Fortification Opportunities Flourish

December 20, 2006

7 Min Read
Fortification Opportunities Flourish

The heightened interest in health is driving sales of functional foods, a category without an official definition, but generally accepted to mean foods that provide a health benefit beyond basic nutrition. As the market grows, product designers need to understand the fortification options.

A super market 

“The functional food field is moving faster than we want to admit,” says Ram Chaudhari, senior executive vice president, chief scientific officer, Fortitech, Inc., Schenectady, NY. He explains that it is consumer driven, especially by baby boomers living in Europe, North America and Asia. This segment of the population wants to stay younger and continue its active lifestyle, rather than slow down as it ages.

Functional foods’ sales (including enriched cereals, enriched breads and baked goods, enhanced dairy products and juices, sports drinks, tea, nutrition bars, baby foods, bottled drinks and prepared foods) reached $20.8 billion in 2004, according to Nutrition Business Journal (NBJ), Industry Report, 2004. NBJ also predicted functional food sales would outpace supplement growth by 4% in 2004 and 2005.

Jennifer Cooper, president, Lead Point Solutions, American Fork, UT, says the rapid growth of functional foods over supplements is due to: negative press on supplements, whereas foods feel safe and familiar; consumers are more savvy about making healthy food choices; and consumers want to believe that, even when they are indulging, they might also be doing something positive for their health. What’s more, functional foods are being developed for a wide range of specific health conditions.

Weight control 

The increasing obesity rate drives consumers to look for foods to help them control weight. On any given day, 44% of women and 29% of men are trying to lose weight, points out Cooper.

Nonnutritive sweeteners, fat replacers and reduced-carbohydrate formulations have all been used in low-calorie foods. These reduce calories, but typically don’t provide many other benefits, so product designers need multifunctional ingredients that combine nutrition and functionality. For example, one product that can add moisture, reduce fat and add fiber in nutritional bars is Citri-Fi™, an ingredient made from fresh citrus pulp, notes Brick Lundberg, vice president of Technology, Fiberstar, Inc., Willmar, MN. The highly expanded citrus fiber consists of approximately 70% total dietary fiber, about half soluble and half insoluble.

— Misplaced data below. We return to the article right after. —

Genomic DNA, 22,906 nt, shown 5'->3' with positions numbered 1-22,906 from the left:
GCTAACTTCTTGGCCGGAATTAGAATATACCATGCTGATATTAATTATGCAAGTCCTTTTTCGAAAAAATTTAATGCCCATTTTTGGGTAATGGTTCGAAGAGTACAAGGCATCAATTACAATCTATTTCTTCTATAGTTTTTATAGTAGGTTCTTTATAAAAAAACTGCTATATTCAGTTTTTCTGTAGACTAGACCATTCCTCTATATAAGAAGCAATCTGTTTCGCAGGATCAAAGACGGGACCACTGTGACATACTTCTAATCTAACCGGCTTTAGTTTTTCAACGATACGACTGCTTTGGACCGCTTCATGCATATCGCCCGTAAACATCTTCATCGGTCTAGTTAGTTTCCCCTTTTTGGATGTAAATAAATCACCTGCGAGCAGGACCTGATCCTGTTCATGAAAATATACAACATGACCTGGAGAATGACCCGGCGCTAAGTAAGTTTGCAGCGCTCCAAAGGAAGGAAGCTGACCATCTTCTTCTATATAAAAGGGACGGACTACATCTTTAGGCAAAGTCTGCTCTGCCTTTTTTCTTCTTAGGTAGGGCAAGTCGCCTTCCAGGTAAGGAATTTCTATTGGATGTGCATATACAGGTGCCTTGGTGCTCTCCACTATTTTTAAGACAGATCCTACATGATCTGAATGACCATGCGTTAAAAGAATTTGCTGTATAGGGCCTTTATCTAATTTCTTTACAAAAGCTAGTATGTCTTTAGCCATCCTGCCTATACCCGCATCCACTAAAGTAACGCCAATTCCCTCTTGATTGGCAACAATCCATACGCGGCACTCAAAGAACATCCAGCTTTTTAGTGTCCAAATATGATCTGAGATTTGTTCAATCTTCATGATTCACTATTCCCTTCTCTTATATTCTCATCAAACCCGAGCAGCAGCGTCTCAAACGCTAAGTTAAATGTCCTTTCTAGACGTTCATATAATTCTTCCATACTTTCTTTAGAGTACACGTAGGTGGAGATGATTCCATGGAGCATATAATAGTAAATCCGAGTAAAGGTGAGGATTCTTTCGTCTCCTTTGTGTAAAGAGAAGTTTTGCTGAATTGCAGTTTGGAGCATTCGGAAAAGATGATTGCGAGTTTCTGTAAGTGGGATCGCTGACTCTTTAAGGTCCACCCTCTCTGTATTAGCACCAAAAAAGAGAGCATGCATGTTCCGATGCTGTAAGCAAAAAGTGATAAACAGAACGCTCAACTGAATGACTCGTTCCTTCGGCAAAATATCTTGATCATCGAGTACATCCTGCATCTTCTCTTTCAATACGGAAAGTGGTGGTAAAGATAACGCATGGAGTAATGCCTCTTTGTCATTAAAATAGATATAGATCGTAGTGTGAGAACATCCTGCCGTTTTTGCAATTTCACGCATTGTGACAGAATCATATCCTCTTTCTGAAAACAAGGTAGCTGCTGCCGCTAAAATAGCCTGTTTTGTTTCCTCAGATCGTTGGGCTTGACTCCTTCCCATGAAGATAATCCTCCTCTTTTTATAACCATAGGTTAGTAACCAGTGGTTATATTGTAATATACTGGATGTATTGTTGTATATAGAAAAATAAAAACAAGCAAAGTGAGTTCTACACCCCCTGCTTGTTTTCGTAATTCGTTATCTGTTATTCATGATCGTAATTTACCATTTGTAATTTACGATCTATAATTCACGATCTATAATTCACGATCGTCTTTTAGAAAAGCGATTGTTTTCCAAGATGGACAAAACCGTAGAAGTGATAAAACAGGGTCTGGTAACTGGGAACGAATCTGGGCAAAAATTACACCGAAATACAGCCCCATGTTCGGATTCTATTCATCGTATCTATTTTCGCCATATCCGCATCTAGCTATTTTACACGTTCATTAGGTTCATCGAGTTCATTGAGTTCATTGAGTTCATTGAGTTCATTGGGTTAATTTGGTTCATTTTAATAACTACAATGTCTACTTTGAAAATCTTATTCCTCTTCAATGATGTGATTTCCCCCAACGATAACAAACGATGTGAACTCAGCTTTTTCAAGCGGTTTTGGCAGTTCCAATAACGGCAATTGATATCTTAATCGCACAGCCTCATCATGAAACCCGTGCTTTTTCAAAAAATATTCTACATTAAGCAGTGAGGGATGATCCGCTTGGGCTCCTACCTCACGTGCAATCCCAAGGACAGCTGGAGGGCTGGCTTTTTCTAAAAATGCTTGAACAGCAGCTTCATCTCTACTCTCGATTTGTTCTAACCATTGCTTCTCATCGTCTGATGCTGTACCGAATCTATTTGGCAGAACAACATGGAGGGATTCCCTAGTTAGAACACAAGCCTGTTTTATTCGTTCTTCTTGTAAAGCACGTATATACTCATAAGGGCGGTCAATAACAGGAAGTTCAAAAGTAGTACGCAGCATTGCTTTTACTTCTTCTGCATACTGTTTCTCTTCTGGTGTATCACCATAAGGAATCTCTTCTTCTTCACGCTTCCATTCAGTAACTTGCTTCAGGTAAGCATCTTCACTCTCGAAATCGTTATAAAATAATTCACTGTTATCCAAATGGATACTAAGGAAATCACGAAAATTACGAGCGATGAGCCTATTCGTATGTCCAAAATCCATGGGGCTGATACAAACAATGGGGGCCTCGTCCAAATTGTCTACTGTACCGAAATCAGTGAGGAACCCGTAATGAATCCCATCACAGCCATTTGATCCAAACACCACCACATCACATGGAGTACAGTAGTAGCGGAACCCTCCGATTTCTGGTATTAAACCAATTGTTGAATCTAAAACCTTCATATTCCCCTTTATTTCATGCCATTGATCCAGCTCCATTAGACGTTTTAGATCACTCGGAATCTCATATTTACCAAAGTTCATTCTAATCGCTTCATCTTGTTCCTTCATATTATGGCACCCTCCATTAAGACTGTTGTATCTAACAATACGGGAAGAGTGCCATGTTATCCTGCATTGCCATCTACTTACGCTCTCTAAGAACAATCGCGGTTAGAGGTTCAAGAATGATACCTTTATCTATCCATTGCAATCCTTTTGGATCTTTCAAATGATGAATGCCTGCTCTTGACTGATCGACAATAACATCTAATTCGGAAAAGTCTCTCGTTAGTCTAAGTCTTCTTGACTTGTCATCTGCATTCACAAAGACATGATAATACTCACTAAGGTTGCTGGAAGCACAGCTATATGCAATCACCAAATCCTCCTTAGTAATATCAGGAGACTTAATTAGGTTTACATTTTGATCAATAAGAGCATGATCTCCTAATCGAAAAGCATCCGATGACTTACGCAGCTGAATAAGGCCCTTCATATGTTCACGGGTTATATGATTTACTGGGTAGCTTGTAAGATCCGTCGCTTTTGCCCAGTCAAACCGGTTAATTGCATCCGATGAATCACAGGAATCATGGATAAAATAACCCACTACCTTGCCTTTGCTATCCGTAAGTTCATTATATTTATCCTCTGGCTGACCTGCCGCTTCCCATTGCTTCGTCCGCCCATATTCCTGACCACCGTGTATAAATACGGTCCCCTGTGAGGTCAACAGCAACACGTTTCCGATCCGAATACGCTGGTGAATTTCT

Another route to take is one taken by SoBe® Lean® beverages, which offer reduced calories plus 30% of the daily value (DV) for chromium. FDA has recommended a daily chromium intake of approximately 130 mcg. The more common forms are niacin-bound chromium and chromium picolinate. Chromium picolinate has been promoted extensively as a weight-loss aid. Studies, however, have proven inconclusive about chromium picolinate’s effectiveness in significantly aiding in weight loss. Studies do show that it does have a positive effect on insulin function and blood sugar and therefore might help fight carbohydrate cravings.

Stress reduction 

As fast-paced lifestyles become more prevalent, stress increases. Chaudhari sees a high interest in functional foods that offer a calming effect.

Research in Japan on L-theanine, found in green tea, is showing promise as having a calming effect. The study was conducted by Ito K, et al., and published in Nippon Nogeikagaku Kaishi (1998, 72:153-7). In this study, alpha wave generation in the brain—which is considered to be an index of relaxation—increased in females given 50 mg or 200 mg of L-theanine solution.

Another study done in 1999 at the University of Shizuoka, Japan, published in Trends in Food Science and Technology (1999, 10:199-204), found several other properties of L-theanine, such as improved learning performance, mental clarity, concentration and immunity. Unlike other antistress herbs, such as valerian root, kava kava, skullcap and passion flower, L-theanine does not cause drowsiness.

Heart health 

One of the biggest functional-food growth areas is fiber and heart health, notes Pam Stauffer, marketing programs manager nutraceuticals, Cargill Foods, Minneapolis. Most notable to formulators is the oat and barley beta-glucan soluble fiber heart health claims approved by the FDA.